IFN-α can potentiate the cytotoxicity of ionizing irradiation in various malignant cells in vitro, such as human colon carcinoma cell lines, human bronchogenic carcinoma cell lines and cervical cancer cell lines. The available experimental evidence supports the hypothesis, that the radio-sensitizing effect of IFN-α, might be due to a blockage in the G2-M transition of the cell cycle.[12] However, the detailed mechanisms are yet to be elucidated.

Retinoids are natural or synthetic derivatives of vitamin A. They are prototypical differentiation agents, which have a critical role in normal cellular function. They modulate differentiation, inhibit growth and induce programmed cell death in a wide variety of cancer cell lines.[13]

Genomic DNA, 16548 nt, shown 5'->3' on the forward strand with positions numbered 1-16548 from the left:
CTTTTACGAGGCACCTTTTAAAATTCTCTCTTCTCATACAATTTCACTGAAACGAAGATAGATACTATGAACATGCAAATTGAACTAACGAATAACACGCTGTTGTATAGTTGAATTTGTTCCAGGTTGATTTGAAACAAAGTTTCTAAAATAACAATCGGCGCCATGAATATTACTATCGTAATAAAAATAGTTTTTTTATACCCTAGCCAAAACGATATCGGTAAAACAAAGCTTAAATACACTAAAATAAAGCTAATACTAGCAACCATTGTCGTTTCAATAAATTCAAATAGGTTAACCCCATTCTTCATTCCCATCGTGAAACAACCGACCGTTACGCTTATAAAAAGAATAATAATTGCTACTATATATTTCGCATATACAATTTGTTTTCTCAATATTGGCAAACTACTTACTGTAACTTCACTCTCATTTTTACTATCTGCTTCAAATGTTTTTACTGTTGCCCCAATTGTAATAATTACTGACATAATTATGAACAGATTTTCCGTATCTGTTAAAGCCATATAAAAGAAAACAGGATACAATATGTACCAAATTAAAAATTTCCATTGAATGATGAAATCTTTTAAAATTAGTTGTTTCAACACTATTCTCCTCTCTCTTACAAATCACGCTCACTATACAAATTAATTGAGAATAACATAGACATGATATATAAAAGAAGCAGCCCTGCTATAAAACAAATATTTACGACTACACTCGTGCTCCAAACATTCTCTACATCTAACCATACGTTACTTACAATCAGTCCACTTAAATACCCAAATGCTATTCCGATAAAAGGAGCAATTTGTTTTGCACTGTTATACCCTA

Retinoids inhibit cervical cancer cell growth through mechanisms involving repression of activator protein 1 (AP1) transcription factor activity, down-regulation of epidermal growth factor expression and augmentation of Fas/Fas ligand mediated apoptosis. Retinoic acid, together with the cyclin-dependent kinase inhibitors p16, p21 and p27, can alter proliferation of malignant cells.[14]

Vitamin A and its derivates are also known to enhance the sensitivity of experimental animal tumors, as well as human SCC cell lines (of head and neck and cervical cancer origin), to radiation.[15],[16]

 » Synergism between IFN-α and RA to Control Cell Proliferation Top